• Topic: Cold War, Communism, Globalization, History, Capitalism, Global Political Economy
  • Political Geography: Russia, Soviet Union
  • Author: Bobo Lo
  • Publication Date: 08-2019
  • Content Type: Commentary and Analysis
  • Institution: Lowy Institute for International Policy
  • Abstract: The rise of Asia is the central challenge of Vladimir Putin’s foreign policy, calling into question long-standing assumptions about Russia’s place in the world. Moscow is now more committed to engagement with the Asia-Pacific than it has ever been. This reflects belated recognition of the region’s critical importance in global affairs. Russia’s ambition to become a major player in the Asia-Pacific faces considerable hurdles. Overcoming them will depend on larger changes in its foreign policy mindset — an uncertain prospect at best.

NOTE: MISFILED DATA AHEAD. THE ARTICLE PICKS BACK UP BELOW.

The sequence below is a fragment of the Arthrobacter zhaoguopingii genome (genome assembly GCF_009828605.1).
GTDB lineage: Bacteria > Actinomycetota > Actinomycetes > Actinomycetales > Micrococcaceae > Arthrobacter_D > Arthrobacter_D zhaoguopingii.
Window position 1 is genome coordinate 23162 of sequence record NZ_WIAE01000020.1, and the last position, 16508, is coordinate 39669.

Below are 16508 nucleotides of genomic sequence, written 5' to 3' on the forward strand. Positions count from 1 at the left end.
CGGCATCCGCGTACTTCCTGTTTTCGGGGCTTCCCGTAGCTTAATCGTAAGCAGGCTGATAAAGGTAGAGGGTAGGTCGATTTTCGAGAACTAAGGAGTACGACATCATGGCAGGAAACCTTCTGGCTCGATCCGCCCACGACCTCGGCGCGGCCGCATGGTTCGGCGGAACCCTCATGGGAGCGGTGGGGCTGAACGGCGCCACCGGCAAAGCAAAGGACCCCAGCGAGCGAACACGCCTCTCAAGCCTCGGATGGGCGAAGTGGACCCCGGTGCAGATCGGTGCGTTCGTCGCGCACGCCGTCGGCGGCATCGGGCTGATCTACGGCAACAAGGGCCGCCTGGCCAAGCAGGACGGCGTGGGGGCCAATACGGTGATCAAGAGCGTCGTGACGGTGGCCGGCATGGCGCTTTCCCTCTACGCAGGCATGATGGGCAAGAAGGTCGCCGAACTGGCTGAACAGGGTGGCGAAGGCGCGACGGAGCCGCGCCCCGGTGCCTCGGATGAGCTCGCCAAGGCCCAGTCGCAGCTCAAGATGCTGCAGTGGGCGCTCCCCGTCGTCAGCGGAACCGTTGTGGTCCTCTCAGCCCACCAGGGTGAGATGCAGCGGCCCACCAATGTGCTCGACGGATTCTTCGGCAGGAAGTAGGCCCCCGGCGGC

• Topic: Foreign Policy, Geopolitics, Economy, Vladimir Putin
  • Political Geography: Russia, Asia-Pacific
  • Author: Eleonora Tafuro Ambrosetti, Kateryna Zarembo
  • Publication Date: 03-2019
  • Content Type: Commentary and Analysis
  • Institution: Italian Institute for International Political Studies (ISPI)